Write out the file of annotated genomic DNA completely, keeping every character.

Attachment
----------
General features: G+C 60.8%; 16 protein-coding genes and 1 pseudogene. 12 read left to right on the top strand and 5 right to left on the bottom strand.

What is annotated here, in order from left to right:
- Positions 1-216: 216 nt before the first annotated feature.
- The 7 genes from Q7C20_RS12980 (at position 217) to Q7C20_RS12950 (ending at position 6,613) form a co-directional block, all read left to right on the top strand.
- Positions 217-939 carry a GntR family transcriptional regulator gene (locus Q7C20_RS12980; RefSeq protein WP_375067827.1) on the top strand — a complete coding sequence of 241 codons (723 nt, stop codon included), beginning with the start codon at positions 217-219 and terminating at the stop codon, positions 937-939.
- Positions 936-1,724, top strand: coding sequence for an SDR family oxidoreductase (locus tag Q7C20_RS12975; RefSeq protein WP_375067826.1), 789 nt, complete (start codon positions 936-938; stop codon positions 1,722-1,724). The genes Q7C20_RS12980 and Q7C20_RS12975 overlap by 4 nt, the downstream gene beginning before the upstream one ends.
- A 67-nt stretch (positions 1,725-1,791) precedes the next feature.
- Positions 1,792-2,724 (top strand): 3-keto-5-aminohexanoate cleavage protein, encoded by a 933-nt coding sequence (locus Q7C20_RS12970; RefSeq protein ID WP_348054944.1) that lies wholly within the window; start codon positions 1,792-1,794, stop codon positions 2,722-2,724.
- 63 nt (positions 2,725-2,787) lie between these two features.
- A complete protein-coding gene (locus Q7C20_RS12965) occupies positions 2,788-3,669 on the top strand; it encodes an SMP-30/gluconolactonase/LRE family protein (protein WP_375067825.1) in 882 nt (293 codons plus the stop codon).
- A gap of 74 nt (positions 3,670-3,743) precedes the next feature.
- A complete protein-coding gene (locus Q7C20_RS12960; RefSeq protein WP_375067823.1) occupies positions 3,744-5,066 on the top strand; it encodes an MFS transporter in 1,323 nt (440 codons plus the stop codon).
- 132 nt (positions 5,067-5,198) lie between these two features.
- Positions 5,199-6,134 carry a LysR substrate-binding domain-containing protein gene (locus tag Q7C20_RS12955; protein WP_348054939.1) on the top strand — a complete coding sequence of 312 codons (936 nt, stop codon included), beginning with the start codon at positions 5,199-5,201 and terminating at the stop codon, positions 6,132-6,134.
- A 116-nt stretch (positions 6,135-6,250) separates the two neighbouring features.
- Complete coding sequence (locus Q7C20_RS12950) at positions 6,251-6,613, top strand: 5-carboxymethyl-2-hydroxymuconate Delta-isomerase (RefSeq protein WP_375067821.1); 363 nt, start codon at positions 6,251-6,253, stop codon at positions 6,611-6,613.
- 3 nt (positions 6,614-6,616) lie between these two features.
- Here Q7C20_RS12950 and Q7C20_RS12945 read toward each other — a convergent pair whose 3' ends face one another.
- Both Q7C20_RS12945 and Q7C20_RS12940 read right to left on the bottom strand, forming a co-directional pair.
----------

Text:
General features: G+C 60.8%; 16 protein-coding genes and 1 pseudogene. 12 read left to right on the top strand and 5 right to left on the bottom strand.

What is annotated here, in order from left to right:
- Positions 1-216: 216 nt before the first annotated feature.
- The 7 genes from Q7C20_RS12980 (at position 217) to Q7C20_RS12950 (ending at position 6,613) form a co-directional block, all read left to right on the top strand.
- Positions 217-939 carry a GntR family transcriptional regulator gene (locus Q7C20_RS12980; RefSeq protein WP_375067827.1) on the top strand — a complete coding sequence of 241 codons (723 nt, stop codon included), beginning with the start codon at positions 217-219 and terminating at the stop codon, positions 937-939.
- Positions 936-1,724, top strand: coding sequence for an SDR family oxidoreductase (locus tag Q7C20_RS12975; RefSeq protein WP_375067826.1), 789 nt, complete (start codon positions 936-938; stop codon positions 1,722-1,724). The genes Q7C20_RS12980 and Q7C20_RS12975 overlap by 4 nt, the downstream gene beginning before the upstream one ends.
- A 67-nt stretch (positions 1,725-1,791) precedes the next feature.
- Positions 1,792-2,724 (top strand): 3-keto-5-aminohexanoate cleavage protein, encoded by a 933-nt coding sequence (locus Q7C20_RS12970; RefSeq protein ID WP_348054944.1) that lies wholly within the window; start codon positions 1,792-1,794, stop codon positions 2,722-2,724.
- 63 nt (positions 2,725-2,787) lie between these two features.
- A complete protein-coding gene (locus Q7C20_RS12965) occupies positions 2,788-3,669 on the top strand; it encodes an SMP-30/gluconolactonase/LRE family protein (protein WP_375067825.1) in 882 nt (293 codons plus the stop codon).
- A gap of 74 nt (positions 3,670-3,743) precedes the next feature.
- A complete protein-coding gene (locus Q7C20_RS12960; RefSeq protein WP_375067823.1) occupies positions 3,744-5,066 on the top strand; it encodes an MFS transporter in 1,323 nt (440 codons plus the stop codon).
- 132 nt (positions 5,067-5,198) lie between these two features.
- Positions 5,199-6,134 carry a LysR substrate-binding domain-containing protein gene (locus tag Q7C20_RS12955; protein WP_348054939.1) on the top strand — a complete coding sequence of 312 codons (936 nt, stop codon included), beginning with the start codon at positions 5,199-5,201 and terminating at the stop codon, positions 6,132-6,134.
- A 116-nt stretch (positions 6,135-6,250) separates the two neighbouring features.
- Complete coding sequence (locus Q7C20_RS12950) at positions 6,251-6,613, top strand: 5-carboxymethyl-2-hydroxymuconate Delta-isomerase (RefSeq protein WP_375067821.1); 363 nt, start codon at positions 6,251-6,253, stop codon at positions 6,611-6,613.
- 3 nt (positions 6,614-6,616) lie between these two features.
- Here Q7C20_RS12950 and Q7C20_RS12945 read toward each other — a convergent pair whose 3' ends face one another.
- Both Q7C20_RS12945 and Q7C20_RS12940 read right to left on the bottom strand, forming a co-directional pair.